Re:All your eggs in one basket (2, Insightful)

Anonymous Coward | more than 4 years ago | (#33088488)

Because it would still cost about as much to get each one to Mars- probably a lot more, as you'd need multiple launch vehicles unless you make them really tiny and not very capable. Also, the smaller and cheaper you make 'em, the less science each can do. The multi-probe way might be the way to go if you're just rolling around looking for sites that may have had water present in the past, but what do you do when you discover an interesting spot? With the big probe, you crank up the arm with rock grinder, scintilation spectrometer and microsope to go check it out; things I doubt you'd find in "little" probes.

Re:All your eggs in one basket (1)

religious freak (1005821) | more than 4 years ago | (#33091036)

Exactly, you explained it much better than I could have.

But we've done the big probe, can't reach interesting areas thing - why not try many small single/dual purpose probes? And yeah, I'm talking very tiny with just enough transmission power to get their signals back to the orbiter above. I see both angles, I'm just raising a general talking point.

Re:All your eggs in one basket (1)

Yvanhoe (564877) | more than 4 years ago | (#33094102)

Because rovers are PR stunts. Real work gets done from orbit. We already have a map of the underground water reserves of Mars [nasa.gov] , we even have a clear picture of water snow [futurehi.net] (we know it is not CO2 snow). All of these results brought from ESA orbiters. Sadly, ESA lacks the public relation office that NASA has...

1 meter (3.3 feet) (0, Flamebait)

Mojo66 (1131579) | more than 4 years ago | (#33088124)

Every time I see that kind of conversion in parentheses I have to think of Mars Climate Orbiter's fate. When will a nation that still calculates pressure in pound per square feet (hahaha that sounds so funny) make the step into the 21st century?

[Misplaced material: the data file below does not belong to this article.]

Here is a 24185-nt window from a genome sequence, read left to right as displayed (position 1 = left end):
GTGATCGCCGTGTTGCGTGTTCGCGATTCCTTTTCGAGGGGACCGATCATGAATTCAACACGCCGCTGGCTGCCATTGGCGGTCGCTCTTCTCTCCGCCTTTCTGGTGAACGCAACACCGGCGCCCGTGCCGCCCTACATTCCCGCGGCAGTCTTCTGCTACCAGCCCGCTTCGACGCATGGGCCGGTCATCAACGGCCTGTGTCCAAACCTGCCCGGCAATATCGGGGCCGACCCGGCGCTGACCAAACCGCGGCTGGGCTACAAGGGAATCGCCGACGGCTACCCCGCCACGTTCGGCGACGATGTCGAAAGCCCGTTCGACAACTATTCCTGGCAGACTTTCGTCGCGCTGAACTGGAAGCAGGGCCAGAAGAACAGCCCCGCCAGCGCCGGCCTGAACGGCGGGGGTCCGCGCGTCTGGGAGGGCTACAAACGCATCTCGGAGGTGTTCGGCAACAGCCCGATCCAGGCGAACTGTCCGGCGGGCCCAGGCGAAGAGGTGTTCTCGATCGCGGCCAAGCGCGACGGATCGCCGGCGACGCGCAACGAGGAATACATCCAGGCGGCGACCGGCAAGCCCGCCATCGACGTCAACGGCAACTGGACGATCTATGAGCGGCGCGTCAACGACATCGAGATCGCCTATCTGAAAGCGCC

Greetings from Europe.

Re:1 meter (3.3 feet) (2, Funny)

Anonymous Coward | more than 4 years ago | (#33088636)

How many kilograms was the baguette that shut down your LHC?

Ribbit.

Re:1 meter (3.3 feet) (2, Informative)

mandark1967 (630856) | more than 4 years ago | (#33088890)

And everytime I see a post like this I think of The Ariane 5 Flight 501 failure (integer overflow error, LOL!) and ask myself will they step into the 20th century and ever put someone on the moon?

Greetings from the United States.

Re:1 meter (3.3 feet) (1)

Yunzil (181064) | more than 4 years ago | (#33089448)

When will a nation that still calculates pressure in pound per square feet (hahaha that sounds so funny) make the step into the 21st century?
We made that step decaeds ago. It was 18 inches (45.72 cm) long.

Re:1 meter (3.3 feet) (0)

Anonymous Coward | more than 4 years ago | (#33091380)

Let me know when you get someone on the moon. Also exactly how long is a decaed? Is that the metric decade?

Re:1 meter (3.3 feet) (1)

brasselv (1471265) | more than 4 years ago | (#33098222)

This whole trans-ocean flame-thread is silly - especially in the context of a space exploration discussion.

Greetings from Planet Earth.

Sturdy construction (1)

hcdejong (561314) | more than 4 years ago | (#33089148)

ISTR that the Apollo LM was constructed for the Moon's gravity and would collapse under its own weight on Earth. It's interesting that a vehicle that's made for a 0.38G environment works on Earth.

Re:Sturdy construction (2, Interesting)

Larson2042 (1640785) | more than 4 years ago | (#33089816)